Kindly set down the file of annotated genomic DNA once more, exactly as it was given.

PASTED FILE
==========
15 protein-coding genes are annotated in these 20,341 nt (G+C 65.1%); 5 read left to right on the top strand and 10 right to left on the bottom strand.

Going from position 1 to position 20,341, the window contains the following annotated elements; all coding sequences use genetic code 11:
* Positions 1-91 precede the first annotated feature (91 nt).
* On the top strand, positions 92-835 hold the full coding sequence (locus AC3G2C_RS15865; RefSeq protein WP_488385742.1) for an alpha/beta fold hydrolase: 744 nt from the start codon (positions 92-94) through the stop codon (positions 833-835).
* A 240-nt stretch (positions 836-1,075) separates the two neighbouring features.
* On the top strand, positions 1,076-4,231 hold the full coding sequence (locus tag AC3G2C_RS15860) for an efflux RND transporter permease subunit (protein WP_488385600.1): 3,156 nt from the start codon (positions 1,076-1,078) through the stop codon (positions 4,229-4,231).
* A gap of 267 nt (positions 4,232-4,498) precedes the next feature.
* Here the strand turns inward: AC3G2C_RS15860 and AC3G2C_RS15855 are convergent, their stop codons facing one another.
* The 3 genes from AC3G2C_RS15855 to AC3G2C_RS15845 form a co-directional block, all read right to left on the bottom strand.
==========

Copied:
15 protein-coding genes are annotated in these 20,341 nt (G+C 65.1%); 5 read left to right on the top strand and 10 right to left on the bottom strand.

Going from position 1 to position 20,341, the window contains the following annotated elements; all coding sequences use genetic code 11:
* Positions 1-91 precede the first annotated feature (91 nt).
* On the top strand, positions 92-835 hold the full coding sequence (locus AC3G2C_RS15865; RefSeq protein WP_488385742.1) for an alpha/beta fold hydrolase: 744 nt from the start codon (positions 92-94) through the stop codon (positions 833-835).
* A 240-nt stretch (positions 836-1,075) separates the two neighbouring features.
* On the top strand, positions 1,076-4,231 hold the full coding sequence (locus tag AC3G2C_RS15860) for an efflux RND transporter permease subunit (protein WP_488385600.1): 3,156 nt from the start codon (positions 1,076-1,078) through the stop codon (positions 4,229-4,231).
* A gap of 267 nt (positions 4,232-4,498) precedes the next feature.
* Here the strand turns inward: AC3G2C_RS15860 and AC3G2C_RS15855 are convergent, their stop codons facing one another.
* The 3 genes from AC3G2C_RS15855 to AC3G2C_RS15845 form a co-directional block, all read right to left on the bottom strand.